Development of a Multi-Factorial Instrument for Accident Analysis Based on Systemic Methods
The present research is built on three major pillars, commencing by making some considerations on accident investigation methods and pointing out both defining aspects and differences between linear and non-linear analysis. The traditional linear focus on accident analysis describes accidents as a sequence of events, while the latest systemic models outline interdependencies between different factors and define the processes evolution related to a specific (normal) situation. Linear and non-linear accident analysis methods have specific limitations, so the second point of interest is mirrored by the aim to discover the drawbacks of systemic models which becomes a starting point for developing new directions to identify risks or data closer to the cause of incidents/accidents. Since communication represents a critical issue in the interaction of human factor and has been proved to be the answer of the problems made by possible breakdowns in different communication procedures, from this focus point, on the third pylon a new error-modeling instrument suitable for risk assessment/accident analysis will be elaborated.
Digital Object Identifier (DOI): doi.org/10.5281/zenodo.1315697Procedia APA BibTeX Chicago EndNote Harvard JSON MLA RIS XML ISO 690 PDF Downloads 939
 C. V Bălan (Pietreanu)., Contribuţii la dezvoltarea metodelor de analiză a accidentelor de zbor, PhD Thesis, Bucharest 2016.
 J. Reason, The human contribution: Unsafe acts, accidents and heroic recoveries, Farnham: Ashgate, 2008.
 J. Leplat, Occupational accident research and system approach, Journal of occupational accidents, 1984.
 S. Sklet, Methods for accident investigation, Reliability, safety and security studies at NTNU, Norwegian University of Science and Technology, 2002.
 J. Rassmusen, Human error and the problem of causality in analysis of accidents, Phil. Trans. Royal Soc., London, 1990.
 E. Hollnagel, Understanding accidents-from root causes to performance variability, Proceedings of the 2002 IEEE 7th Conference on Human factors and power plants, 2002.
 E. Hollnagel, Barriers and accident prevention, Aldershot, UK: Ashgate, 2004.
 E. Hollnagel, J. Speziali, Study on developments in accident investigation methods: A survey of the'state-of-the-art. SKI Report, Sophia Antipolis, France: Ecole des Mines de Paris, 2008.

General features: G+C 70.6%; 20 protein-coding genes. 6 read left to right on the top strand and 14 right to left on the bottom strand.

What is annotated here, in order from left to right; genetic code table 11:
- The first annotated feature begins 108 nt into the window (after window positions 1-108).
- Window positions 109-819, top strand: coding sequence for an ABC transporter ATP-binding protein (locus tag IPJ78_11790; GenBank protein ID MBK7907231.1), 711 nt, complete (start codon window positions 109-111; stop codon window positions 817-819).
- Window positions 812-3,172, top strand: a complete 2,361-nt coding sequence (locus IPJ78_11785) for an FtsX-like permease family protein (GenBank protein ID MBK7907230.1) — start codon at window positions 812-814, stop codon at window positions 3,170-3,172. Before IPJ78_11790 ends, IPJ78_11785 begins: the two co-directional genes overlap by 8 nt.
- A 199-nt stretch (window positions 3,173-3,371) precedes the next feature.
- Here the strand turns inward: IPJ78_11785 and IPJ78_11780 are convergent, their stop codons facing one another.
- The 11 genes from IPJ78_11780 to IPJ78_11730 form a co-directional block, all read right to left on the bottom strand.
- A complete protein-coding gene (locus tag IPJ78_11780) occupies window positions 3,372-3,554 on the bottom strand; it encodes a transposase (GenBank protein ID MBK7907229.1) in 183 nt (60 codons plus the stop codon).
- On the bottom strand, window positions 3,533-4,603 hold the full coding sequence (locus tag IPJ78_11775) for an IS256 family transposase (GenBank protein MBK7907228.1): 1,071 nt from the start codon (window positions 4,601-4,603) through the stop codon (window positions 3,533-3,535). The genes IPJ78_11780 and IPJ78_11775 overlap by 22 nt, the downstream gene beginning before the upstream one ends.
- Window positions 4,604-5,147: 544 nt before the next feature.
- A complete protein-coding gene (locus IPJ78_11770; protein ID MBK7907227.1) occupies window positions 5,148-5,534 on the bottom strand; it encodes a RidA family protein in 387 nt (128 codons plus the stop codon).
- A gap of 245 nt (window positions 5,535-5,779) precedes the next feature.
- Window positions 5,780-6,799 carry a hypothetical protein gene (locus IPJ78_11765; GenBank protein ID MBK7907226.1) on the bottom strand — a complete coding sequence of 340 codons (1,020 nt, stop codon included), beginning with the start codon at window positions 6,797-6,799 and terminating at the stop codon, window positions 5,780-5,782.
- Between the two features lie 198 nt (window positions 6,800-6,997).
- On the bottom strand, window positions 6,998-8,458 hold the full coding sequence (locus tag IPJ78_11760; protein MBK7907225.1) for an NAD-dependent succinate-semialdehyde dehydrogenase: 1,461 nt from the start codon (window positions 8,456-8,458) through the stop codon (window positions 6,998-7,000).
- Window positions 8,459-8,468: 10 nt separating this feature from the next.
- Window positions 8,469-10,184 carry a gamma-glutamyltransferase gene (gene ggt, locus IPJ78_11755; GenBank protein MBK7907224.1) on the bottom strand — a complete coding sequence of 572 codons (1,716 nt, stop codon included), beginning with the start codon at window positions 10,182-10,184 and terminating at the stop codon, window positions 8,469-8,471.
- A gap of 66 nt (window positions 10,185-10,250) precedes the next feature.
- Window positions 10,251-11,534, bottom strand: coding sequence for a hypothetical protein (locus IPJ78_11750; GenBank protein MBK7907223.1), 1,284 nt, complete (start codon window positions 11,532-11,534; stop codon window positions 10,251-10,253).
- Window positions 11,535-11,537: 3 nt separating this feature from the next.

E. Hollnagel, O. Goteman, The Functional Resonance Accident Model. In Cognitive Systems Engineering in Process Control, 2004.
 N. G. Leveson, A new accident model for engineering safer systems, Safety Science, April, 2004.
 N. G. Leveson, System safety engineering: back to the future, Massachusetts Institute of Technology, Aeronautics and Astronautics, USA, 2002.
 P. Underwood, P. Waterson, A Critical Review of the STAMP, FRAM and Accimap Systemic Accident Analysis Models, Loughborough University, UK, 2012.
 V. M. Iordache, C. V. Bălan (Pietreanu), Safety Culture in Modern Aviation Systems – Civil and Military, INCAS BULLETIN, Volume 8, Issue 2/ 2016, pp. 135 – 142, Bucharest 2016.
 A. Mosleh, PRA: A perspective on strengths, current limitations and possible improvement, Nuclear Engineering and technology, 2014.
 https://www.iata.org/IATA/Controlled/Flight/Into/Terrain/Accident/Analysis/Report2016 (Accessed 7 March 2017).
 http://www.iata.org/services/statistics/gadm2017 (Accessed 19 March 2017).
 ICAO Doc 9806, Human Factors Guidelines for Safety Audits Manual
 ICAO Doc 9859, Safety Management Manual
 Boeing Aeromagazine, The role of human factors in improving aviation safety.
 I. A. Herrera, R. Woltjer, Comparing a multi-linear (STEP) and systemic (FRAM) method for accident analysis, Reliability Eng. System Safety, 2010.
 E. Hollnagel, Modelling transport systems with FRAM: Flows or functions?,University of Southern Denmark, 2015.
 P. D. Krivonos, Communication in aviation safety: lessons learned and lessons required, Regional Seminar of the Australia and New Zealand Societies of Air Safety Investigators, June 2007.
 R. Baron, Barriers to Effective Communication: Implications for the Cockpit, A Viationsafety, 2005.
 M. Nevile, Communication in context: a conversational analysis tool for examining recorded data in investigations of aviation occurrences, ATSB Research and 33 Analysis Report, 2006.
 M. Krifka, S. Martens, F. Schwarz, Group interaction in the cockpit: some linguistic factors, Communication in High Risk Environments, Hamburg, Germany, 2003.
 Federal Aviation Administration, Communication and coordination between flight crew members and flight attendants, Advisory Circular 120-48. Washington, D.C.
 C. V. Pietreanu, S. E. Zaharia, Perspectives on accident modeling in aviation, Proceedings of the 6th International Conference on Air Transport “INAIR”, 14-16 October 2017, Prague, Czech Republic, pp 36-44, ISBN 978-80-554-1387-7.